Ganheart v. Brown et al
ORDER AND REASONS granting 28 MOTION to Dismiss; FURTHER ORDERED that Ganheart's claim related to her 2016 demotion is DISMISSED WITHOUT PREJUDICE. FURTHER ORDERED that Ganheart's remaining claims are DISMISSED WITH PREJUDICE. Signed by Judge Lance M Africk on 9/11/2017.(blg)
UNITED STATES DISTRICT COURT
EASTERN DISTRICT OF LOUISIANA
CHARLES BROWN ET AL.
ORDER AND REASONS
Brenda Ganheart works in the library system for the City of New Orleans
(“City”). According to Ganheart, over the past several years library personnel have
taken certain actions against her that have violated her rights under both the U.S.
Constitution and Title VII.
The Court previously dismissed 1 Ganheart’s complaint for failure to state a
claim, but invited Ganheart to amend her complaint. Ganheart accepted the Court’s
invitation, and timely filed an amended complaint and supplementary materials
(“amended complaint”). 2 The City now moves to dismiss 3 that amended complaint.
Ganheart did not respond to or oppose the City’s motion.
Federal Rule of Civil Procedure 12(b)(6) permits a defendant to seek dismissal
of a complaint for “failure to state a claim upon which relief can be granted.” The
Court accepts all well-pleaded factual allegations in the complaint as true and
R. Doc. No. 20.
See R. Doc. No. 23; R. Doc. No. 23-1; R. Doc. No. 26 (styled as an amended complaint);
R. Doc. No. 26-1; R. Doc. No. 26-2.
3 R. Doc. No. 28.
construes them in the light most favorable to the plaintiff. Calhoun v. Hargrove, 312
F.3d 730, 733 (5th Cir. 2002).
For the complaint to survive a Rule 12(b)(6) motion to dismiss, the facts taken
as true must state a claim that is plausible on its face. Brand Coupon Network, L.L.C.
v. Catalina Marketing Corp., 748 F.3d 631, 634 (5th Cir. 2014). A claim is facially
plausible “when the plaintiff pleads factual content that allows the court to draw the
reasonable inference that the defendant is liable for the misconduct alleged.” Ashcroft
v. Iqbal, 556 U.S. 662, 678 (2009).
“The plausibility standard is not akin to a probability requirement, but it asks
for more than a sheer possibility that a defendant has acted unlawfully.” Culbertson
v. Lykos, 790 F.3d 608, 616 (5th Cir. 2015) (internal quotation marks omitted). “It is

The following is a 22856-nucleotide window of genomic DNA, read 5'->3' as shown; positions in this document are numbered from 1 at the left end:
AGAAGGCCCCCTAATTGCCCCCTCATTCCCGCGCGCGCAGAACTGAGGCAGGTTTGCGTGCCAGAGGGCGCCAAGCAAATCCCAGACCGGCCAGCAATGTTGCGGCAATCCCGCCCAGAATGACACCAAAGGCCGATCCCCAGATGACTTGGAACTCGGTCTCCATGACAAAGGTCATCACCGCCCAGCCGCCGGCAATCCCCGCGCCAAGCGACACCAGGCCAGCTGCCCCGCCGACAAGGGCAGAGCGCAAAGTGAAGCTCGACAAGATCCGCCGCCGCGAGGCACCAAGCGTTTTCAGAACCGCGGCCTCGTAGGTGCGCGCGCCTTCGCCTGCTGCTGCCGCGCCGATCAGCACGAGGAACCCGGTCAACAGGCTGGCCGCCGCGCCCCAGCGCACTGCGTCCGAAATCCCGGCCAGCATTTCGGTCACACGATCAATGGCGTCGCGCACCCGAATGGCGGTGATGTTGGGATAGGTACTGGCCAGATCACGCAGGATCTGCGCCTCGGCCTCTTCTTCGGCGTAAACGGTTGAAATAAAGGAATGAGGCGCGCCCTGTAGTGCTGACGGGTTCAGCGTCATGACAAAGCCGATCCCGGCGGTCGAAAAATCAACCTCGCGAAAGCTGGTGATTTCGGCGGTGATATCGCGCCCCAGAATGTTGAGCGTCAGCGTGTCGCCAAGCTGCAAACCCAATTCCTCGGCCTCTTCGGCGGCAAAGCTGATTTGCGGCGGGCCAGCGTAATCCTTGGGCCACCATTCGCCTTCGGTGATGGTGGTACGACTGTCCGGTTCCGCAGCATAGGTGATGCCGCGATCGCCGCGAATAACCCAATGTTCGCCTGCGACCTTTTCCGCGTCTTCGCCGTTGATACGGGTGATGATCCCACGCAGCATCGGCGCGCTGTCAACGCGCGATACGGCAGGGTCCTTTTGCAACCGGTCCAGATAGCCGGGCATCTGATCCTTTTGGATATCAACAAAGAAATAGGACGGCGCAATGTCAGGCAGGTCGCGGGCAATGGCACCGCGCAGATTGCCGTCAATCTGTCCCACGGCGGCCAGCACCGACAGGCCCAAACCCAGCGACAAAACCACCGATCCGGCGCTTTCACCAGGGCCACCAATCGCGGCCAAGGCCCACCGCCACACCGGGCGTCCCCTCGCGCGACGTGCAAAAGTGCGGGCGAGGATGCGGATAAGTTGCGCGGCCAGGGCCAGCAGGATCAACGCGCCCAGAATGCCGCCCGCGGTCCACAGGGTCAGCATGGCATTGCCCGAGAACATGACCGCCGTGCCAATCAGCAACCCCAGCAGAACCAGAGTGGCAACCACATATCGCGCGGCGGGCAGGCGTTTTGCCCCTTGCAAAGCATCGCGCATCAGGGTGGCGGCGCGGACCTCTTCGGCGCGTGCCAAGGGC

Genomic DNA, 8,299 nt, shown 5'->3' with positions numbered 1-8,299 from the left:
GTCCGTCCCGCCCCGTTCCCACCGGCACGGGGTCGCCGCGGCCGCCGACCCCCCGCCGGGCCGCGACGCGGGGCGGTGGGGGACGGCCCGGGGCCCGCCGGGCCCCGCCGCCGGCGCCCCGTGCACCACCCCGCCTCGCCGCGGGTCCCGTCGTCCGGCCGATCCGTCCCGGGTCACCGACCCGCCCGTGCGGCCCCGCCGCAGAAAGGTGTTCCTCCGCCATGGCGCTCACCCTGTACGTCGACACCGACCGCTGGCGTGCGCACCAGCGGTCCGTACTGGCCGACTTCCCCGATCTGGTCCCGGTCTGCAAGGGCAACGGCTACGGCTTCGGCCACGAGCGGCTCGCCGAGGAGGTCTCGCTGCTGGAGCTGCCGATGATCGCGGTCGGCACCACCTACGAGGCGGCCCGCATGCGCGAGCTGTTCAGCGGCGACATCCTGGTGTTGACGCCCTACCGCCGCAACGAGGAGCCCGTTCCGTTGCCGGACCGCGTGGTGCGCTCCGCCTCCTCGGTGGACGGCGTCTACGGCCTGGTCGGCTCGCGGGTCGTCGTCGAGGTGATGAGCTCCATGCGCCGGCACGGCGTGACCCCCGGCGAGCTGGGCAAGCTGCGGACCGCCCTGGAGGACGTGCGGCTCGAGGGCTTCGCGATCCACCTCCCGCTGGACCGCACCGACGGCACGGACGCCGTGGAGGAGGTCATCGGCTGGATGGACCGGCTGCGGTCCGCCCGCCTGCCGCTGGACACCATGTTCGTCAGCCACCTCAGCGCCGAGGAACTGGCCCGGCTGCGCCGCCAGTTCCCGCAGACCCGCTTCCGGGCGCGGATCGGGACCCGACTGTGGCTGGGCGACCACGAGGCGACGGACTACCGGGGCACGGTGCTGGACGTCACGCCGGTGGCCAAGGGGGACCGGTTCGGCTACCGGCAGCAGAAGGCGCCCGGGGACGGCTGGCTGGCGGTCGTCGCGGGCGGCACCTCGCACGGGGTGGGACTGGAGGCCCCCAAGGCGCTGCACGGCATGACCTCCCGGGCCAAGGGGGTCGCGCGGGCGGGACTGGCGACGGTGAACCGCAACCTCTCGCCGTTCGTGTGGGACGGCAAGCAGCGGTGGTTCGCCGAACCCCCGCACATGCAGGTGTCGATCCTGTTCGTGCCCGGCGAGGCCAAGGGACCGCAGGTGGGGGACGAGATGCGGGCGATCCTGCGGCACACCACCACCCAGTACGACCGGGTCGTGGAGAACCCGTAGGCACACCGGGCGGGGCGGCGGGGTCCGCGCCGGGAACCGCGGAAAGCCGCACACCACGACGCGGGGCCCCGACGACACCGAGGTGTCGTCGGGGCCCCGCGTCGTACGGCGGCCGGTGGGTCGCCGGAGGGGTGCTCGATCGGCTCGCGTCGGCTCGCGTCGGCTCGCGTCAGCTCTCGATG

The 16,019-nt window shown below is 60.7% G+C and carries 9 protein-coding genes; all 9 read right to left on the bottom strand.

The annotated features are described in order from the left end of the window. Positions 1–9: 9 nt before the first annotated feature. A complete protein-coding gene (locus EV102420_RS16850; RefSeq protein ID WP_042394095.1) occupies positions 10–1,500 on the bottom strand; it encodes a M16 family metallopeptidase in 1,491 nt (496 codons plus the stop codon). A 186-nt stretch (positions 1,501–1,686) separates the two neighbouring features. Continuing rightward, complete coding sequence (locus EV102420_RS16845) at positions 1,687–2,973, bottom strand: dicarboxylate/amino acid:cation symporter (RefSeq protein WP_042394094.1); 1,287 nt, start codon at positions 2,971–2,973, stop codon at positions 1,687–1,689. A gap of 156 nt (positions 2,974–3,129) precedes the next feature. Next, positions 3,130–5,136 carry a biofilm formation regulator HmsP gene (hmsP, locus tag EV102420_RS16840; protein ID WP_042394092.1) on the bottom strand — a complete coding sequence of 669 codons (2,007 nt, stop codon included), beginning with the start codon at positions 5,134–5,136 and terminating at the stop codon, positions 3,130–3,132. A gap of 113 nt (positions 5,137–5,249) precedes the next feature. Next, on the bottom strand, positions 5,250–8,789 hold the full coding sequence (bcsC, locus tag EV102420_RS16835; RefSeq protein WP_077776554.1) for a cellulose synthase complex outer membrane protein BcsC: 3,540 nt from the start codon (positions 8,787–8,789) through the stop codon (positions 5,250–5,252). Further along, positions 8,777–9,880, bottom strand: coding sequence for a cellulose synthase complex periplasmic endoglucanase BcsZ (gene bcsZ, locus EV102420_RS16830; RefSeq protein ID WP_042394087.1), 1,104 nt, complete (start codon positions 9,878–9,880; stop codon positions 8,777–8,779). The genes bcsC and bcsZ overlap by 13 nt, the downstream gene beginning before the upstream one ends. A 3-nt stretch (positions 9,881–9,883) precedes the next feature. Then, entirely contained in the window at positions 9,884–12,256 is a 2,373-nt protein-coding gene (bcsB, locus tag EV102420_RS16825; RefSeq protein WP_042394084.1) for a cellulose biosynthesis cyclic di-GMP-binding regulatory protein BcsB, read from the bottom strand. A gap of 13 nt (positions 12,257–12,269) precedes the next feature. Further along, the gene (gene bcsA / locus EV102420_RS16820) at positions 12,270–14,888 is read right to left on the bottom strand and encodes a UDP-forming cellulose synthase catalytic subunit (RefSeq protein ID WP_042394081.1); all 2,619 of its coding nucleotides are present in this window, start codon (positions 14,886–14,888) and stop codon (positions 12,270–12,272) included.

well-established that pro se complaints are held to less stringent standards than
formal pleadings drafted by lawyers.” Clark, 312 F.3d at 733 (internal quotation
marks omitted). However, even a pro se complaint is insufficient where it contains
“only labels and conclusions, or a formulaic recitation of the elements of a cause of
action.” Whitley v. Hanna, 726 F.3d 631, 638 (5th Cir. 2013) (citation omitted)
(internal quotation marks omitted).
In its previous Order and Reasons, the Court identified five claims in
Ganheart’s complaint. 4 The Court dismissed one claim—a retaliation claim relating
R. Doc. No. 20, at 1.
to a 2014 reprimand and demotion—with prejudice. 5 That left Ganheart with four
claims that the Court dismissed without prejudice: a retaliation claim related to a
2016 demotion; a retaliation claim related to a 2015 performance evaluation; 6 a
hostile workplace claim; and a constitutional due process claim. 7 The Court discerns
no additional claims in Ganheart’s amended complaint.
After reviewing the amended complaint, the Court concludes that dismissal of
Ganheart’s remaining claims is warranted.
First, Ganheart continues to assert a claim related to her 2016 demotion. 8
However, as the Court informed Ganheart in its previous Order and Reasons, 9
“[e]mployment discrimination plaintiffs must exhaust administrative remedies before
pursuing claims in federal court.” Taylor v. Books A Million, Inc., 296 F.3d 376, 37879 (5th Cir. 2002) (emphasis added). “Exhaustion occurs when the plaintiff files a
timely charge with the EEOC and receives a statutory notice of right to sue.” Id. at
379. Ganheart has not demonstrated that she has exhausted her administrative
remedies with respect to this claim and so the Court must dismiss this claim again.
Id. at 5.
The 2015 performance evaluation encompasses the period between January 2014
and December 2014. See R. Doc. No 23, at 2; R. Doc. No. 26-2, at 3.
7 R. Doc. No. 20, at 5.
8 See R. Doc. No. 23, at 1; R. Doc. No. 26, at 3.
9 See R. Doc. No. 20, at 3.
Moreover, Ganheart has still failed to plead sufficient facts to support a hostile
work environment claim. “A plaintiff may establish a Title VII violation based on
race discrimination creating a hostile work environment.” Ramsey v. Henderson, 286
F.3d 264, 268 (5th Cir. 2002). To do so, a plaintiff must show:
(1) she belongs to a protected group; (2) she was subjected to unwelcome
harassment; (3) the harassment complained of was based on race; (4) the
harassment complained of affected a term, condition, or privilege of
employment; 10 (5) the employer knew or should have known of the
harassment in question and failed to take prompt remedial action.
Id. (emphasis added)
Ganheart alleges that she was “micro-manage[d]” by her supervisors and
“harassed and bullied by a co-worker who was previously a subordinate.” 11 With
respect to the alleged harassment, Ganheart contends that her colleague “constantly
interfered with my instructions to the staff regarding duties” and “constantly [told
Ganheart] and other staff members that [she] could not tell them what to do because